It took me by surprise when the police car suddenly pulled up alongside me. Two Dutch police officers quickly exited the vehicle with the determination of movie cops on their way to stop some nearby crime in progress. Looking around I didn’t see any bank robberies or shoot outs going on. The little Dutch village was quiet. When I looked back towards the two police officers I was slightly alarmed to see they were walking towards me with very intense looks on their faces.
I was living in Weesp at the time and I’d been out for a jog. It was already late and had become dark. My choice to dress in all black running gear probably wasn’t the smartest idea but there were not many cars on the roads. During the run I’d got a stitch in my side. The pain had become so bad at one point that I’d been forced to stop and slowly walk home while holding my side. It was at this point the police car had suddenly appeared.
One of the officers quickly started saying something that I did not understand. In confusion I explained in my bad Dutch that I was having trouble following what they were saying.
“Ah, English.” The first officer replied with a quick glance to his partner. “No problem. Can you tell us what you are doing out here?”
“Sure. I’m jogging. Well, I was. I got a stitch in my side and had to stop. I’m just on my way home now. Is something wrong?” I asked.
“Yes. You were seen breaking into a car,” the second officer replied.
Out of all the replies I had expected that one had not been on the list, mainly because I didn’t remember breaking into any cars.
“Someone matching your description was witnessed breaking into a car.” The first officer repeated using a slightly less scary phrasing of words than his colleague.
“Errr… Ok. But it wasn’t me.” It was not the most water tight legal defense but it was all I could think of at the time.
They asked to see my passport for identification purposes. I’d not brought it with me since I’d not been planning to jog across the border of any neighboring countries. I didn’t have any other form of identification on me either and apparently, “I didn’t think I would need it,” was not a good enough excuse. I was promptly informed that I was supposed to carry it with me at all times. If I’d known I was going to be stopped by the police I would have brought my passport, my birth certificate, several character witnesses and a whole legal team.
“My colleague is going to talk to the owner of the car while I take your details. Don’t worry. We’ll see if we can get this all sorted out.” the first officer informed me after they had spoken in private for a bit.
The second officer drove off while the first officer sat with me on a nearby wall. I answered all his questions and gave him my details. He could tell I was understandably worried and tried to calm me down.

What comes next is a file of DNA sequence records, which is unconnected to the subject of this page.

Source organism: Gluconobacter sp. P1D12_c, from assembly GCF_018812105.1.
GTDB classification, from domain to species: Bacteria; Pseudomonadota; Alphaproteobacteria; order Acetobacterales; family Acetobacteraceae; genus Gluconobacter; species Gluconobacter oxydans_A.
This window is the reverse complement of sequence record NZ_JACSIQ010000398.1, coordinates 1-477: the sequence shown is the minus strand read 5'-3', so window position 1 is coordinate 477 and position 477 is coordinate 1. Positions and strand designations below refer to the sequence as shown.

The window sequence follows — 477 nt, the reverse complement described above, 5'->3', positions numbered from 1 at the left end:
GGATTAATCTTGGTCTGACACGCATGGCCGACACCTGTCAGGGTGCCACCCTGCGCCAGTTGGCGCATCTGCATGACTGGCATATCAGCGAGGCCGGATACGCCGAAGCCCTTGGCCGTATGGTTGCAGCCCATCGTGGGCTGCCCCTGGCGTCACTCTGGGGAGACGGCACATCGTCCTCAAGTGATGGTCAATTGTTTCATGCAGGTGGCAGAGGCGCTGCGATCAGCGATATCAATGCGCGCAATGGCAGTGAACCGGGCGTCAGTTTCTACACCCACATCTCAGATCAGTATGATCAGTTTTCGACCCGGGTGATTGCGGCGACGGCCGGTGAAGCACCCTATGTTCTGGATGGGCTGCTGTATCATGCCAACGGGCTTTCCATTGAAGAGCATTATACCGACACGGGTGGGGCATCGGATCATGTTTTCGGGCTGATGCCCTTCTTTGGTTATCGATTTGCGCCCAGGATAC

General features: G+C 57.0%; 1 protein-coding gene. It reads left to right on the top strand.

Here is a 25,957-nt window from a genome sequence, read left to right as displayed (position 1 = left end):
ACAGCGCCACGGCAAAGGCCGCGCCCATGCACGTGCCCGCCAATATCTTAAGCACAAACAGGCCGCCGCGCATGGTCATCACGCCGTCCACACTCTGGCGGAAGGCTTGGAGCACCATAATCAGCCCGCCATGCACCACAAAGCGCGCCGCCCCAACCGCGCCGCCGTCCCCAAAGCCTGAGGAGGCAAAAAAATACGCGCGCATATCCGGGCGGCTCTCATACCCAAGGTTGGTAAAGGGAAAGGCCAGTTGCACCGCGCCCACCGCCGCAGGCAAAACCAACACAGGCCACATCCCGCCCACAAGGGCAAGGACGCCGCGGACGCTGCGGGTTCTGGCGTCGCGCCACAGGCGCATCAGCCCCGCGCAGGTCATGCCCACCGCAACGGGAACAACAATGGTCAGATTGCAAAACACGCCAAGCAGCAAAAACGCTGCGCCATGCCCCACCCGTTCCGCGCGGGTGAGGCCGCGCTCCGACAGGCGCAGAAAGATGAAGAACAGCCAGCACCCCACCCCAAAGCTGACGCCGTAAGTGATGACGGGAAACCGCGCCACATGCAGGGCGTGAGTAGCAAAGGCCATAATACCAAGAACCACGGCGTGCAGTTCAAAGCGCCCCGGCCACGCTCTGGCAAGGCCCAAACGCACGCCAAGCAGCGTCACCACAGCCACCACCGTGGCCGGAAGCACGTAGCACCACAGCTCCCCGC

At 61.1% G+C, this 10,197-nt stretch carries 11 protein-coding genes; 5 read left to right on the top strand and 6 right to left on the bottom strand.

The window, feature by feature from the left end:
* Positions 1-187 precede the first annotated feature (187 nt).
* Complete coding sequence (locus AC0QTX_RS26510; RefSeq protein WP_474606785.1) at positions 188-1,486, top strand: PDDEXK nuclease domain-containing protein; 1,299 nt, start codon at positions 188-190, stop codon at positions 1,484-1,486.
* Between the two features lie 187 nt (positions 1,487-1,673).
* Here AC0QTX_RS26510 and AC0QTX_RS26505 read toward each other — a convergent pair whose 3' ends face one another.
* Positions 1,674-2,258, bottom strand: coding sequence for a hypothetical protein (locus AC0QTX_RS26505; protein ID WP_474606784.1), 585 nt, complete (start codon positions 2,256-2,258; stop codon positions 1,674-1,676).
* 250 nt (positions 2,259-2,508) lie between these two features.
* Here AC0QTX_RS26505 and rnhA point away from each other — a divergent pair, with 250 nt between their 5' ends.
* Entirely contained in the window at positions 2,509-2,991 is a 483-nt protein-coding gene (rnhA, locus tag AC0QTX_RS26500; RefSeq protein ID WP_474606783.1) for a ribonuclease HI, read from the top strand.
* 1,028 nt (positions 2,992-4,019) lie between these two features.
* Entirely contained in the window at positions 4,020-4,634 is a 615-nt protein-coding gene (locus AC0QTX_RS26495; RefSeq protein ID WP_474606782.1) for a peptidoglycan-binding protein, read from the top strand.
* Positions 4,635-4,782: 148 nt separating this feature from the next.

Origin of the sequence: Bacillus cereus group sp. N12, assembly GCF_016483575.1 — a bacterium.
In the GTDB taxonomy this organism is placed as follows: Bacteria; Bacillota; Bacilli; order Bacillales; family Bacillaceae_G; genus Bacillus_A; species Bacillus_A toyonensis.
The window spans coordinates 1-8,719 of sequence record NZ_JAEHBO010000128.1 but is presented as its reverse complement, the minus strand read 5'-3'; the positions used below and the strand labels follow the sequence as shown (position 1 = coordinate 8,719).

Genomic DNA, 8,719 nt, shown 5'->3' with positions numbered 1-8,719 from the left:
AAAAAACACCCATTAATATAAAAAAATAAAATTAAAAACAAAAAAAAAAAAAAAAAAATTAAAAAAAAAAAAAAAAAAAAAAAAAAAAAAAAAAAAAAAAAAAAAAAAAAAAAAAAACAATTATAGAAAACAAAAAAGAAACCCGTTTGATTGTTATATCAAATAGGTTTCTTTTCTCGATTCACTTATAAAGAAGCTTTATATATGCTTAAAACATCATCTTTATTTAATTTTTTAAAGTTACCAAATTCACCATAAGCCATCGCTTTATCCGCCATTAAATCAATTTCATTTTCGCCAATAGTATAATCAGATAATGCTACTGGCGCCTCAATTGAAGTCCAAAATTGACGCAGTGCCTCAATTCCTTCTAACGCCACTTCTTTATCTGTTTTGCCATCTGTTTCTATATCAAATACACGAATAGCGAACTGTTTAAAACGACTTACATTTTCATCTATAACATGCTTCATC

“It’s probably just a miss understanding,” he reassured me, “We’ll get it all sorted out.”
I allowed myself to calm down a little. This lasted until his intense colleague returned ten minutes later.
“We have a problem,” he stated authoritatively, “The owner of the car said it was you. You took the radio.”
After I was done panicking and failed to convince them I’d done nothing the two officers swapped places. The scary second officer sat with me while the reassuring first officer walked back to the car to radio in to the station. We sat in silence for a long time until a question I had not been expecting was suddenly asked.
“Do you like cars?” the second officer asked.
I was a little confused by the situation and my mind was distracted by wondering what prison food tasted like. I didn’t quite understand the relatively simple question at first. Was he trying to make small talk? Was he asking me if I liked watching racing on television?
“No, not really,” I replied.
“No? But you like what’s in them, don’t you!” He said, suddenly looking me directly in the eyes with all the intensity of an American 80’s movie cop. It was like he had used the last few moments of silence to think up that come back but I was too freaked out to notice at the time.
“What?! I didn’t do anything! Look, I don’t have anything on me,” I panicked while turning out my pockets.
“That doesn’t mean anything. You could have thrown it in the bushes somewhere,” he replied casually.
I was seriously starting to think that I would be spending the night in jail. I didn’t seem to have any chance of making this guy believe I was innocent. He was convinced of my guilt. He was going to make me pay. He was going to use the full force of the law. He was… the bad cop. It suddenly hit me. The first officer had been kind and understanding. He’d tried to assure me it was all probably just a misunderstanding. The second officer was the polar opposite. They were bloody playing good cop/bad cop.
“Ok. We have your details if we need to contact you,” the good cop said returning from the car, “You can go.”
As I was still reeling from the good cop/bad cop realization the two of them got back in the car and drove away. The situation had ended as soon as it had started. Had there even been a crime committed? Had they just decided I looked suspicious in my black hoody and wanted to see if I was up to something? I never found out and I never heard from them again. One thing was for sure. The next time I was going out jogging I was dressing like a proper jogger.
Little did I know I would end up bleeding in a police station a few years later.Tags: Dutch Law, Dutch Police